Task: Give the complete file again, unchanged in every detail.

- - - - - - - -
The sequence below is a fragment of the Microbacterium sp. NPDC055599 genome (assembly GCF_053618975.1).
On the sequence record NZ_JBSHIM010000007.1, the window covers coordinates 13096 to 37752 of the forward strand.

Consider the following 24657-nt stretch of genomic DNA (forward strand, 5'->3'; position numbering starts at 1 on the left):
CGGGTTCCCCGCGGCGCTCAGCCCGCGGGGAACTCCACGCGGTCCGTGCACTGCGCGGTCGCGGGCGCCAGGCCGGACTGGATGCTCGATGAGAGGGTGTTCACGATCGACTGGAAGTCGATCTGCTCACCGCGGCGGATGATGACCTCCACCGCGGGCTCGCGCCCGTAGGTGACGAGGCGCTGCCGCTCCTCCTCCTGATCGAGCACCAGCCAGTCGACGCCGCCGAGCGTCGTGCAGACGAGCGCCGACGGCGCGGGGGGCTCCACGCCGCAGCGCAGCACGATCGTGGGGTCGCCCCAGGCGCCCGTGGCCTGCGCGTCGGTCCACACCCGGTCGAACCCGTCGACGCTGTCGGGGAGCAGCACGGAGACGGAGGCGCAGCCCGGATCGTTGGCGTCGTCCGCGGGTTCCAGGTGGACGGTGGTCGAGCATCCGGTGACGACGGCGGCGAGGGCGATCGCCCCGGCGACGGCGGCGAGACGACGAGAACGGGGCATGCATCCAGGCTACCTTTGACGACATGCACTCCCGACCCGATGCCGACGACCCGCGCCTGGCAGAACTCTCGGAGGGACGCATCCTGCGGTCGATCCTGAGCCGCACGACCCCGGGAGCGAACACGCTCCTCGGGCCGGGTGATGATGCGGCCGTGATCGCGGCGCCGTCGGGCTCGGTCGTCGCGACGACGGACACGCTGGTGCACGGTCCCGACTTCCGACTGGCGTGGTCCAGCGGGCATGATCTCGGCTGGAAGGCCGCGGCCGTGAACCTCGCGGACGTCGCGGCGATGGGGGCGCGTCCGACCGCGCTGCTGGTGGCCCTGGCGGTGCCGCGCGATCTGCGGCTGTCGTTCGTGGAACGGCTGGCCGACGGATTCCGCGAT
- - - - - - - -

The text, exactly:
The sequence below is a fragment of the Microbacterium sp. NPDC055599 genome (assembly GCF_053618975.1).
On the sequence record NZ_JBSHIM010000007.1, the window covers coordinates 13096 to 37752 of the forward strand.

Consider the following 24657-nt stretch of genomic DNA (forward strand, 5'->3'; position numbering starts at 1 on the left):
CGGGTTCCCCGCGGCGCTCAGCCCGCGGGGAACTCCACGCGGTCCGTGCACTGCGCGGTCGCGGGCGCCAGGCCGGACTGGATGCTCGATGAGAGGGTGTTCACGATCGACTGGAAGTCGATCTGCTCACCGCGGCGGATGATGACCTCCACCGCGGGCTCGCGCCCGTAGGTGACGAGGCGCTGCCGCTCCTCCTCCTGATCGAGCACCAGCCAGTCGACGCCGCCGAGCGTCGTGCAGACGAGCGCCGACGGCGCGGGGGGCTCCACGCCGCAGCGCAGCACGATCGTGGGGTCGCCCCAGGCGCCCGTGGCCTGCGCGTCGGTCCACACCCGGTCGAACCCGTCGACGCTGTCGGGGAGCAGCACGGAGACGGAGGCGCAGCCCGGATCGTTGGCGTCGTCCGCGGGTTCCAGGTGGACGGTGGTCGAGCATCCGGTGACGACGGCGGCGAGGGCGATCGCCCCGGCGACGGCGGCGAGACGACGAGAACGGGGCATGCATCCAGGCTACCTTTGACGACATGCACTCCCGACCCGATGCCGACGACCCGCGCCTGGCAGAACTCTCGGAGGGACGCATCCTGCGGTCGATCCTGAGCCGCACGACCCCGGGAGCGAACACGCTCCTCGGGCCGGGTGATGATGCGGCCGTGATCGCGGCGCCGTCGGGCTCGGTCGTCGCGACGACGGACACGCTGGTGCACGGTCCCGACTTCCGACTGGCGTGGTCCAGCGGGCATGATCTCGGCTGGAAGGCCGCGGCCGTGAACCTCGCGGACGTCGCGGCGATGGGGGCGCGTCCGACCGCGCTGCTGGTGGCCCTGGCGGTGCCGCGCGATCTGCGGCTGTCGTTCGTGGAACGGCTGGCCGACGGATTCCGCGAT